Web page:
Top 8 common car problems you experience during a road trip

Aug 14, 2019 | Same topic: Let's drive smart!
This is a list of the most common car problems that drivers often encounter during a road trip and the tips on how to prevent it.

Holidays, long weekends and vacation breaks are perfect opportunities for us to take a break from our daily chores. For some people, their idea of indulging this extended respite is staying at home. But for those of us who are a little more restless, a road trip with friends and family is the perfect way to spend the time off.

car break down

Holidays, long weekends and vacation breaks are perfect opportunities for us to take a break from our daily chores

If you choose the latter, there are both opportunities and pitfalls; after all, you’ll be relying exclusively on your vehicle to get to your chosen destination, and this trip is anything but short and sweet.

An extended drive logically requires that your vehicle is in tip-top shape, but going by Murphy’s Law, sometimes even that wouldn’t be enough to prevent problems from coming up.

Read this article about some of the things that can possibly go wrong (and that you should prepare against) when on a road trip.

1. A dead battery

Imagine this scenario: you’re halfway on your journey when the car suddenly runs out of power. No lights, no radio, no airconditioning, nothing. Cars don’t just run on gasoline or diesel, they also need electricity, primarily via the battery. Before you embark on a long trip, have your battery checked, especially if it’s more than a year old.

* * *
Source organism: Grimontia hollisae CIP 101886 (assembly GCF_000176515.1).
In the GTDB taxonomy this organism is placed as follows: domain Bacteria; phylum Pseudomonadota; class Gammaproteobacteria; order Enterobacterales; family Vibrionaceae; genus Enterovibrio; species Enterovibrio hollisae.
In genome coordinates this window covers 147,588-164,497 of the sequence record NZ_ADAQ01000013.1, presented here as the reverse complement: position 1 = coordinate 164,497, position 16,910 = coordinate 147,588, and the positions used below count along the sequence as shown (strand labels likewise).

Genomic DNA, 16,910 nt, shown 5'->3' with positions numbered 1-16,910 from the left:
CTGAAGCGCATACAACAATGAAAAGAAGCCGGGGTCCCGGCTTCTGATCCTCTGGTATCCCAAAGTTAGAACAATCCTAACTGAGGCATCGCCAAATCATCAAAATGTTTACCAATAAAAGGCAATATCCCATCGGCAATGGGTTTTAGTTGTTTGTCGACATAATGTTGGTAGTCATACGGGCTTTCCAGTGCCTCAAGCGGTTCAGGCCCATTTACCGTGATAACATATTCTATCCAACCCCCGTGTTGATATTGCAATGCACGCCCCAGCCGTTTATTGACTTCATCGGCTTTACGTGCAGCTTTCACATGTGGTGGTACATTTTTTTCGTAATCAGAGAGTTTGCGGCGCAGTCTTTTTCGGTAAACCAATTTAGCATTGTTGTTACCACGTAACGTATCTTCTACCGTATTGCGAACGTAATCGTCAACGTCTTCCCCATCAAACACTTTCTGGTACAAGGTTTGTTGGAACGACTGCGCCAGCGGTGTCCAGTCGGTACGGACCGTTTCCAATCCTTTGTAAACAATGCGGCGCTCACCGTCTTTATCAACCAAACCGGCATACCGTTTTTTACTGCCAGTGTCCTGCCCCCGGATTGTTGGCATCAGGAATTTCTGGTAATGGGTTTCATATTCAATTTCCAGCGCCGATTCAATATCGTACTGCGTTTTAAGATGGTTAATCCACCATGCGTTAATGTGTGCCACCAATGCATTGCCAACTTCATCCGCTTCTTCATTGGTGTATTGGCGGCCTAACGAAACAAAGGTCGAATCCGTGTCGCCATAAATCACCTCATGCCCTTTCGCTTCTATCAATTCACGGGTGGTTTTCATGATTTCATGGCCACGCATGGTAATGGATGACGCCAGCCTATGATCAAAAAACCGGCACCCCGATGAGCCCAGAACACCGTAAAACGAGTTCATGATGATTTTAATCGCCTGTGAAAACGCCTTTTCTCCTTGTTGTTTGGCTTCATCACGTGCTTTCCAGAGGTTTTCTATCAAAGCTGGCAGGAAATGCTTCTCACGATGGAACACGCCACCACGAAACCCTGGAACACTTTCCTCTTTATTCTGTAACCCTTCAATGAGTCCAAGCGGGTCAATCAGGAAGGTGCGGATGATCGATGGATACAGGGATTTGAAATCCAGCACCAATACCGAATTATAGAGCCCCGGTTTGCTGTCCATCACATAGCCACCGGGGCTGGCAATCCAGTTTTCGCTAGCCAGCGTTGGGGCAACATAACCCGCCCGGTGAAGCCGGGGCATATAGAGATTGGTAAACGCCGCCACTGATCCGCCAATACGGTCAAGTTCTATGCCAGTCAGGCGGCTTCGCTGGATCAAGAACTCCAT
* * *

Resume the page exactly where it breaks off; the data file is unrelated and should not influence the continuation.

If the charge is low, you can try having it recharged at the battery shop, but if the battery is around two years old, it might be more practical to have it replaced altogether. A dead battery is the last thing you’ll want to deal with on a scorching hot day when you’re far away from the nearest air-conditioned stop.

Man pulling a red car

Make sure to have your battery checked prior to the trip

>>> Significantly important to know: Will a dead and dying battery destroy your cars’ alternator?

2. Tire failure

A leading cause of road accidents is tire failure, specifically tire blowouts. If it happens in an area with light traffic, such as on remote provincial roads, it would be difficult to call for assistance.

If it occurs in a congested area, it can result in a collision with other vehicles. Flat tires are less dangerous since they would merely be slowing you down, but they are no less inconvenient.

Before going on a trip, remember to have the tires checked for the proper pressure, treadwear and if the body doesn’t have significant damage such as multiple punctures or cracks on the rubber.